Taste Notes

Vanilla / Black currant / Lemon / Honey / Apricot

Varietal

SL28 & SL34

Process

Wet (washed)

Elevation

1500-1600 mt

Description

THE STORY BEHIND Sopacdi is reviving the reputation of the Eastern Democratic Republic of Congo for being a region which can produce outstanding Washed Arabica coffees. There had been no markets for farmers’ coffee for decades. They had no option but to take the dangerous smuggling route across Lake Kivu, bartering their coffee for food and everyday essentials. Others had been forced to flee their land due to the violent civil war. Nine years ago, a small group came together, inspired by the newly formed specialty coffee co-operatives in Rwanda and talked about doing the same. In 2008 they found their first specialty coffee buyer and since then, the momentum has been building. Today, Sopacdi has over 3,200 farmer members and they have recently achieved Fairtrade and organic certification. Sopacdi unites farmers from different ethnic groups – they speak Kirundi, Kihavu or Kinyarwanda – yet they are united in their vision to improve their families lives and communities through coffee. Many of Sopacdi’s coffee farmers are widows, their husbands drowned smuggling coffee across Lake Kivu. Sopacdi pays a price premium for ‘Women’s Coffee’ to its female members, which helps enable them to provide for their families. In 2011, Sopacdi opened the first coffee washing station in the Congo for forty years and theirs was the first coffee to achieve the top national grade – Kivu 2 – since 1967. Sopacdi’s farmers are renovating their land, incorporating measures to combat soil erosion and they are planting new coffee seedlings from the co-operative’s own nurseries. Farmers are attending workshops led by agronomists to learn about organic composting and mulching. Sopacdi has established a small tools fund to enable farmers to buy the equipment needed to produce the best quality coffee. THE VARIETY Blue Mountain is a Typica mutation originally found and cultivated in Jamaica’s Blue Mountains. Over time people began naming it after its place of origin: Blue Mountain. Blue Mountain is now widely cultivated on Kona Island in Hawaii, where it is known by the name ‘Guatemala’. Genetically these two are undistinguishable. Beginning in 1913, it was also introduced in West Kenya, though it was never successfully planted in other parts of Kenya. It was the first coffee cultivar introduced to Papua New Guinea. Blue Mountain is resistant to coffee berry disease and, like Typica, capable of growing to great heights. Nevertheless, it is not capable of acclimatizing to all climate conditions and tends to retain its taste qualities irrespective of location. THE FERMENTATION PROCESS Washed coffees focus solely on the bean. They let you taste you what’s on the inside, not the outside. Washed coffees depend almost 100% on the bean having absorbed enough natural sugars and nutrients during its growing cycle. This means the varietal, soil, weather, ripeness, fermentation, washing, and drying are absolutely key. Washed coffees reflect both the science of growing the perfect coffee bean and the fact that farmers are an integral part of crafting the taste of a coffee bean. When looking at washed coffees, it becomes apparent that the country of origin and environmental conditions play a vital role in adding to the flavour. During wet processing, the pulp (i.e.the exocarp and a part of the mesocarp) is removed mechanically. The remaining mesocarp, called mucilage, sticks to the parchment and is also removed before drying. During this process, the sugars present in the mucilage are removed through natural fermentation or mechanical scrubbing. Mucilage is insoluble in water and clings to parchment too strongly to be removed by simple washing. Mucilage can be removed by fermentation followed by washing or by strong friction in machines called mucilage removers. Fermentation can be done by stacking the coffee outside or placing them under water and allowing nature to take its course. After the sugars are removed, the beans then can be taken through a secondary washing to remove any additional debris, or taken immediately to the beds for drying.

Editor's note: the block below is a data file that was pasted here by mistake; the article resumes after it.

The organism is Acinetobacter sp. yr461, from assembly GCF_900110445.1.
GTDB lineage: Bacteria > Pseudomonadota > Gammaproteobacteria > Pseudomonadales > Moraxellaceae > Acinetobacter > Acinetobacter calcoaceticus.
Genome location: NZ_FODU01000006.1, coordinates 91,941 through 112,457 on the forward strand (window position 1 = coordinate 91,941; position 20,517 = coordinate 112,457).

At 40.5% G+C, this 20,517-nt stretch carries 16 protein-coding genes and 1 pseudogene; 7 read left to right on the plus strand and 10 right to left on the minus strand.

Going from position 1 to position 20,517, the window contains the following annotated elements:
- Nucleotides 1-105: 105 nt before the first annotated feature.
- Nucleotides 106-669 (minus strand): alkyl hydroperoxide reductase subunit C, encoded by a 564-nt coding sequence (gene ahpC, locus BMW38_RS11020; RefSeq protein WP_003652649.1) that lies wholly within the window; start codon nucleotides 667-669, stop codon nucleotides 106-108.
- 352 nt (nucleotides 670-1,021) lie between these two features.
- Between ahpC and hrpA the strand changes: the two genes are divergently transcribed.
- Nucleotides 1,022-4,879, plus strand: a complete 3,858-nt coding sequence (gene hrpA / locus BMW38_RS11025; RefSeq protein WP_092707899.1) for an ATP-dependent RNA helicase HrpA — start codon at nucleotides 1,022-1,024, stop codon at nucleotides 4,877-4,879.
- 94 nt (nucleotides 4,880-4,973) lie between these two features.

Taste Notes

Red currant / Spicy rose / Vanilla / Tangerine / White pepper

Varietal

Blue Mountain

Process

Wet (washed)

Elevation

1500-2000 mt

Description